A return to model building and flying. Part 29

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July 2006


I have been waiting to show this for some time, now I have the space I can. This always makes me smile.

vid icon  Vid-Clip   1.3MB 0m:17s .wmv


Long ago in a February 1970 Aeromodeller, I read an article by Ian Barrett on the development of a vertical take off and landing control line model. Since that time I have wanted to build one for a couple of reasons, first, it's a fascinatiing idea in it's own right, and second I have always wanted to build a scale (or semi scale) model of the Convair XFY-1 Pogo and a Lockheed XFV-1 Salmon. Maybe you can see where I am going with this before I start. If I can build a VTOL control line model and master flying it, the door is open to the scale models.

lockheed salmon Convair pogo
Left - Salmon:    Right - Pogo

I managed to find some short vid-clips of the Pogo in action (.mov format).

vid iconTakeoff (no sound)   vid iconFlight (no sound)

vid iconPull up   vid iconLanding

Some of the ground work is already done in that I now have a simple easy to make three line system already working, and I know prop hanging is possible, although I have not quite managed it yet. I think now is the time to get serious about the VTOL concept.

vertigo I have read the Vertigo article many times over the years, but somehow something always got in the way of attempting it. The original concept went through several changes, starting with a biplane layout and changing to the delta seen in the picture. It was powered by an E.D. Racer 2.5cc diesel, with an (of the day) RC throttle. Modern engines develop a lot more power per cc, so some experimenting will be needed in that respect. Since I started to take it seriously again, I read it yet again very carefully. One huge ommission that hit me strait away is the length of lines that where used, the only reference is, "on short lines." I will have to play that one by ear. And solve the big problem that is beginning to haunt my dreams, how to keep the throttle closed when the lines are slack, without affecting the throttle response? The original Vertigo had this problem which was solved with a weighted throttle arm. This may work in the vertical position, but I have not thought through how it will possibly behave in normal flight yet.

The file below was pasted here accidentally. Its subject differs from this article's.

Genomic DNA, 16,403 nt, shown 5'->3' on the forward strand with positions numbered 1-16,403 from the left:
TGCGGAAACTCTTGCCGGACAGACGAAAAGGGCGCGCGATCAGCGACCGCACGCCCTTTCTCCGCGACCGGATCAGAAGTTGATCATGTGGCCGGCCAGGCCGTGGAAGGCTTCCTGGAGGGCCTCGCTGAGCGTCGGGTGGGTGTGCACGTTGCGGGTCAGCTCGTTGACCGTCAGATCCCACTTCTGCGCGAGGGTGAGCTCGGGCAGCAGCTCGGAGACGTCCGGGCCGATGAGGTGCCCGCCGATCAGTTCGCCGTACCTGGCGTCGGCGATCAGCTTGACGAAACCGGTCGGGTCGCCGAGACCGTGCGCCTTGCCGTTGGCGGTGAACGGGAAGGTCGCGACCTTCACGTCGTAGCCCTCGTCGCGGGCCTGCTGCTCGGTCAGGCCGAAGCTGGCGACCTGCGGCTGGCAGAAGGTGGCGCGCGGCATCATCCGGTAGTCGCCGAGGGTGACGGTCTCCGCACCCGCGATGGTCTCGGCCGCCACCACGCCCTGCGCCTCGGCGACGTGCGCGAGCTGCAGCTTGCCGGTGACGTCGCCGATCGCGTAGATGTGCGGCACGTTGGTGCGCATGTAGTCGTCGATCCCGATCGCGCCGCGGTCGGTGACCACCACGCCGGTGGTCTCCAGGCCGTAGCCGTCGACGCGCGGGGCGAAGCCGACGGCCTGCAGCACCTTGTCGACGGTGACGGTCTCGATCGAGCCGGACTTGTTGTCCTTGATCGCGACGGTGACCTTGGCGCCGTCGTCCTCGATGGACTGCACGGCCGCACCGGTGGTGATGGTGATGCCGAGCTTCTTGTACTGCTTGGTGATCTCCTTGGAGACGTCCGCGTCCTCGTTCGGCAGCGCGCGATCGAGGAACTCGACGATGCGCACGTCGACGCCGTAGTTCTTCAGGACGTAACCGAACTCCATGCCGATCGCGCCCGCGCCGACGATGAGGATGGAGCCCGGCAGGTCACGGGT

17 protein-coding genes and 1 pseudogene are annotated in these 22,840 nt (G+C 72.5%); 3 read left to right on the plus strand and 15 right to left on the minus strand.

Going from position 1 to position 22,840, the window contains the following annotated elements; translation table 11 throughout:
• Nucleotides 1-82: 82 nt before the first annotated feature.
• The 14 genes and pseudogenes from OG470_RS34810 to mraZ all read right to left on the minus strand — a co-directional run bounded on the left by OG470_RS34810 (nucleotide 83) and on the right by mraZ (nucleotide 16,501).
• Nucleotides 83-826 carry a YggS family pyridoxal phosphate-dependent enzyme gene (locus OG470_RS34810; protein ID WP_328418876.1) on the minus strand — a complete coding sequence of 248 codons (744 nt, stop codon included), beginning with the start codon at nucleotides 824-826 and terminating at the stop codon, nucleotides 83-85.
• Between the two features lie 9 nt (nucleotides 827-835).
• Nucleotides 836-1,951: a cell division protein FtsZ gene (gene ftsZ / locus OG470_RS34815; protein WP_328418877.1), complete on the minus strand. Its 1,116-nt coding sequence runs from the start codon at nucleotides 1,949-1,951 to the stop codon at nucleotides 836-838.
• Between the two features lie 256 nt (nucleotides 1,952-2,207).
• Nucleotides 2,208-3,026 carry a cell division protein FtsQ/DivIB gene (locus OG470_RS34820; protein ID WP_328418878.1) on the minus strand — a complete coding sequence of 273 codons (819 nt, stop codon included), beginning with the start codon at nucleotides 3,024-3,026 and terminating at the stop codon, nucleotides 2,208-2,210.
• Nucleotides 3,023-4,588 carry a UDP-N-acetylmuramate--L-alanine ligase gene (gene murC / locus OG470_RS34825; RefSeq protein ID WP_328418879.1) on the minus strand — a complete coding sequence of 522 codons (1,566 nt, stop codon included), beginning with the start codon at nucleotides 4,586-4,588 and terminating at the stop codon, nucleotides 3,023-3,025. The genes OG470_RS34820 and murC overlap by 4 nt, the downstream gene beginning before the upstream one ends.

Well this is my version of the Vertigo. It's as simple as I can make it because I have no idea how long it will last of even if it will work. There is nothing quite like stepping into the unknown. I chose the AP.15 as a power source because all the vulnerable bits are tucked out of the way like spraybar and silencer. I would be wildly optimiistic to think that this model will not bump into the ground a few times.


Vertigo Maiden Flight

Well the first flight was either going to be fun or very short lived. After a couple of flops to the side I realised that I was paying so much attention to the throttle I was forgetting to look at the elevator. Unlike a conventional take off, if the elevator is biased in one direction at all, that's the way the model will go, and if the engine has not enough power to take off it will just fall to one side. Just ramming the throttle full open proved the best way to clear the ground, the AP.15 has more than adequate power to lift the model vertically at quite some speed, infact so fast that a few impromptu aerobatics were involved until I could get things under control. On the second attempt easing in slight down elevator prior to takeoff produced a semi-orderly transition to level flight. It had taken off and was flying after a fashion, that was the first obstacle overcome.